Anyway, not to spill controversies over into a café, I will say that I support a complete separation of civil and religious marriage. Many people want us to imitate Europe in every way, so why not in this?  We could do them one better and take the very small step of making secular marriage gender-neutral.  Here's how the strict separation of civil and religious marriage looks in practice:

I was in France on business the other week. I took the train to a very pretty Paris suburb and was waiting across the street from the station for my ride to the convention I was attending. Several well-dressed people came out of the station and were walking up the hill to the local town hall. One of the women in the group, seeing I was well-dressed and waiting, asked if I was part of the party? My reply in miserable French immediately gave me away as having nothing to do with whatever local fête she was talking about. The woman apologized for bothering me in very good, British-accented English.

My ride called to tell me she would be late, so I went into the local café. While I was sitting there, nursing a café au lait and a croissant and looking out the window, some of the party I'd seen earlier emerged from the mairie, this time with a veiled bride and slightly hyper groom en suite.

They all walked in cheery excitement to the ugly, ochre-colored 1830's church up the street, into which they disappeared, and in which the Catholic Church no doubt placed its blessing on a mode of life that the very secular republic français had earlier registered and enrolled.

The café au lait was excellent, the wild currant preserves and Prèsident butter on the croissant delicious, and together with my having witnessed a classic scene of French bourgeois life, it all cast a glow over the day, and gave me hope that it will all work out somehow.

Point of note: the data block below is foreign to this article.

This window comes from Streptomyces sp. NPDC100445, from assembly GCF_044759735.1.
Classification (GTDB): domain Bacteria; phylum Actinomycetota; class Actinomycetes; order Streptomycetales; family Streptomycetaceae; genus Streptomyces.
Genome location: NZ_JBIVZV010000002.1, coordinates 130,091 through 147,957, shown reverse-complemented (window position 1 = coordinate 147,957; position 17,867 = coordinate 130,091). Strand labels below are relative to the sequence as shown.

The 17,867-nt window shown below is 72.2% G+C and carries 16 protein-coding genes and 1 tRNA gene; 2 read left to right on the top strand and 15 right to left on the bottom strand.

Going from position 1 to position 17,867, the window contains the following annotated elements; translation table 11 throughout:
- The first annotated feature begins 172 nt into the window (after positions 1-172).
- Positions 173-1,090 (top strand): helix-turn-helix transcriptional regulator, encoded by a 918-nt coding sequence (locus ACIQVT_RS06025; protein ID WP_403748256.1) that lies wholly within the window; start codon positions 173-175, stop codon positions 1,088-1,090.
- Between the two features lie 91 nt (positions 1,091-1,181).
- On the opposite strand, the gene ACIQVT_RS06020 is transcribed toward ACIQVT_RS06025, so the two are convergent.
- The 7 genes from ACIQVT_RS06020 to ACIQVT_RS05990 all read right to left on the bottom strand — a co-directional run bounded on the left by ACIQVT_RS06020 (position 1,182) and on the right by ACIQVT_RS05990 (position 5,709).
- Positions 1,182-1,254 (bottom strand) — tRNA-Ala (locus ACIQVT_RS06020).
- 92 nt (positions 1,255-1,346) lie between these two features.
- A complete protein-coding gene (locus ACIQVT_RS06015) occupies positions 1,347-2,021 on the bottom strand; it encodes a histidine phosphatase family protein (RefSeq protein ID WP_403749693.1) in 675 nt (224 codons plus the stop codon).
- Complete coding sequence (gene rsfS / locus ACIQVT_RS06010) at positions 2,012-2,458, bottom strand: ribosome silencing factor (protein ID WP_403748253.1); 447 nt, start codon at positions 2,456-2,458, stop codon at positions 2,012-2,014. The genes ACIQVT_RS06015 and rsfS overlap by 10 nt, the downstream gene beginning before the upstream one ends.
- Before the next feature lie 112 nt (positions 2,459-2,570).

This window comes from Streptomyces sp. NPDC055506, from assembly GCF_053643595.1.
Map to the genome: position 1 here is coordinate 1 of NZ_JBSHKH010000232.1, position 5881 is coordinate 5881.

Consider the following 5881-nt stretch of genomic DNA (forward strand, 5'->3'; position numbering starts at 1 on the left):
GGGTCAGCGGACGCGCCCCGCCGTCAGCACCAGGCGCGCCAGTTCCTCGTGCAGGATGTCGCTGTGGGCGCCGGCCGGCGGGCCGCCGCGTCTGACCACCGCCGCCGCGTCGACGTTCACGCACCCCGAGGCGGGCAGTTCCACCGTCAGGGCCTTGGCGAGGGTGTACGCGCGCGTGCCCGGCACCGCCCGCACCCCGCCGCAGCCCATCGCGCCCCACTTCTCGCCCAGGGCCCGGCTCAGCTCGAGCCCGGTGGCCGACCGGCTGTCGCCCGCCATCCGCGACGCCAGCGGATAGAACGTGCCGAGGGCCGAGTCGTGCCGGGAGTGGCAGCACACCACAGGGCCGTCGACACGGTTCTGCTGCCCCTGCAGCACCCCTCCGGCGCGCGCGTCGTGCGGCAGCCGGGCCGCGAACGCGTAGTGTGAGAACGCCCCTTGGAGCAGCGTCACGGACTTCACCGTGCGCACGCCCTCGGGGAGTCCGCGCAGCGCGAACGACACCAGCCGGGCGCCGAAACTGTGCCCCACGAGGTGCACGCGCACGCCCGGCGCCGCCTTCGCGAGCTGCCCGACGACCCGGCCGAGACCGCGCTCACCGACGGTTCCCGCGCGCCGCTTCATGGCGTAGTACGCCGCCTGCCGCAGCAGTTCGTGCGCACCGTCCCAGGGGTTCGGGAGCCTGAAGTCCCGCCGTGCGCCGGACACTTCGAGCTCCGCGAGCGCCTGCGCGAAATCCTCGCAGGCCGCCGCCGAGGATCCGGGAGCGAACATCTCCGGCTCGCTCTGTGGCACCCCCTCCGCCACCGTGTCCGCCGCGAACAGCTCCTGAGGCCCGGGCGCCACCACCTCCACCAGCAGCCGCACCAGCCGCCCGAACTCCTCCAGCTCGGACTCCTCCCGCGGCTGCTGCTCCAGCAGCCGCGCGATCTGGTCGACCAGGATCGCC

I was told that they had to get the civil ceremony over quickly, as the mairie was closing at noon because of the upcoming train strike.  The strike was one reason I spent 3 hours that night being driven back to the apartment in Paris where we were staying, through gridlock traffic that dispelled the glow of the morning, and would have done the worst of New York proud.

You know those Europeans really do most everything better than we do, although it does seem to work out somehow.

Trooper York said...

Diamonds are a Girls Best Friend, the Next Generation

Jorge Posada: Hey they have a big spread about A-Rod and Madonna in the Post’s Page Six today. It says here he writes her love notes. Jeeez what a maricon!
Derek Jeter: I bet she sends him little gifts too. I bet he gets little tokens from a lot of his girls.
Jorge Posada:Whadda ya mean by that Jeets?
Derek Jeter: Oh you’ll see.
A-Rod: (saunters into the locker room) Hey chico’s hows it hanging?
Joba Chamberlin: Like laundry on cleaning day Mr. Rodriquez.
Jorge Posada: What the fuck?
Derek Jeter: That must be a Nebraska expression man.
Joba Chamberlin: You seem to have gotten a lot of fan male this week Mr. Rodriquez.
A-Rod: I always do. My public loves me.
Jorge Posada:Yeah all the booing must be for somebody else when you get up there big guy.
Joba Chamberlin: You sure got a lot of packages.Here’s one from Miss Madonna.
A-Rod: Oh man, she sends me little gifts ….lets see….oh man a Victoria Secrets box…what’s this…Depends…..used Depends with vagina ring stuck in it…what the fu….Jeter!!!!!!!!

Anonymous said...

You know, I was going to put up a little something about the stained glass windows at Chartres, but I think I'll wait.